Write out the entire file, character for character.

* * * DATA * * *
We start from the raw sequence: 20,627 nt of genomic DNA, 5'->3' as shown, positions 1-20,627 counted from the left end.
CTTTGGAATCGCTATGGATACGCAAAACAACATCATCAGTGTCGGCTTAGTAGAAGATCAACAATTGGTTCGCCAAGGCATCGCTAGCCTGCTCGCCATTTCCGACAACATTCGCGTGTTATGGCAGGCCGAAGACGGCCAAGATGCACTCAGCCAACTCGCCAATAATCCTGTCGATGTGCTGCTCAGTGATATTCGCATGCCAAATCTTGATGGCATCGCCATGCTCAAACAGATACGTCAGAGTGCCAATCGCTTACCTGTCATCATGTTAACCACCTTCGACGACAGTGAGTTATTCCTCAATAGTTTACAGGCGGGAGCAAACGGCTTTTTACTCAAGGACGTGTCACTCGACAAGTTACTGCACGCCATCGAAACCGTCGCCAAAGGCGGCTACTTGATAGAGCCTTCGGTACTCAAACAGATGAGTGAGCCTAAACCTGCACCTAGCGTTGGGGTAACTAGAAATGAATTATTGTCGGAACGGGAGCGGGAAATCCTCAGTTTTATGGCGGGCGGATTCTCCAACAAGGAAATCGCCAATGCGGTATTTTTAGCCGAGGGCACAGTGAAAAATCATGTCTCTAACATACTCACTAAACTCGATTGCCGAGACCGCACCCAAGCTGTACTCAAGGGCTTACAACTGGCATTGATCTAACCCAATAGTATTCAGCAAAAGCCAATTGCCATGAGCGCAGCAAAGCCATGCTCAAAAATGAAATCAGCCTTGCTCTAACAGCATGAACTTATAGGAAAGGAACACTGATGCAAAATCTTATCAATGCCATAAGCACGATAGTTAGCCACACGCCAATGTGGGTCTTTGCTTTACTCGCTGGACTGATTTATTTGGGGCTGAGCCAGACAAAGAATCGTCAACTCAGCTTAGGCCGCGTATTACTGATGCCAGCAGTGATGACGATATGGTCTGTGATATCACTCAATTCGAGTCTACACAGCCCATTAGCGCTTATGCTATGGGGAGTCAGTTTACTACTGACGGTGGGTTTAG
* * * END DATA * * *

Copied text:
We start from the raw sequence: 20,627 nt of genomic DNA, 5'->3' as shown, positions 1-20,627 counted from the left end.
CTTTGGAATCGCTATGGATACGCAAAACAACATCATCAGTGTCGGCTTAGTAGAAGATCAACAATTGGTTCGCCAAGGCATCGCTAGCCTGCTCGCCATTTCCGACAACATTCGCGTGTTATGGCAGGCCGAAGACGGCCAAGATGCACTCAGCCAACTCGCCAATAATCCTGTCGATGTGCTGCTCAGTGATATTCGCATGCCAAATCTTGATGGCATCGCCATGCTCAAACAGATACGTCAGAGTGCCAATCGCTTACCTGTCATCATGTTAACCACCTTCGACGACAGTGAGTTATTCCTCAATAGTTTACAGGCGGGAGCAAACGGCTTTTTACTCAAGGACGTGTCACTCGACAAGTTACTGCACGCCATCGAAACCGTCGCCAAAGGCGGCTACTTGATAGAGCCTTCGGTACTCAAACAGATGAGTGAGCCTAAACCTGCACCTAGCGTTGGGGTAACTAGAAATGAATTATTGTCGGAACGGGAGCGGGAAATCCTCAGTTTTATGGCGGGCGGATTCTCCAACAAGGAAATCGCCAATGCGGTATTTTTAGCCGAGGGCACAGTGAAAAATCATGTCTCTAACATACTCACTAAACTCGATTGCCGAGACCGCACCCAAGCTGTACTCAAGGGCTTACAACTGGCATTGATCTAACCCAATAGTATTCAGCAAAAGCCAATTGCCATGAGCGCAGCAAAGCCATGCTCAAAAATGAAATCAGCCTTGCTCTAACAGCATGAACTTATAGGAAAGGAACACTGATGCAAAATCTTATCAATGCCATAAGCACGATAGTTAGCCACACGCCAATGTGGGTCTTTGCTTTACTCGCTGGACTGATTTATTTGGGGCTGAGCCAGACAAAGAATCGTCAACTCAGCTTAGGCCGCGTATTACTGATGCCAGCAGTGATGACGATATGGTCTGTGATATCACTCAATTCGAGTCTACACAGCCCATTAGCGCTTATGCTATGGGGAGTCAGTTTACTACTGACGGTGGGTTTAG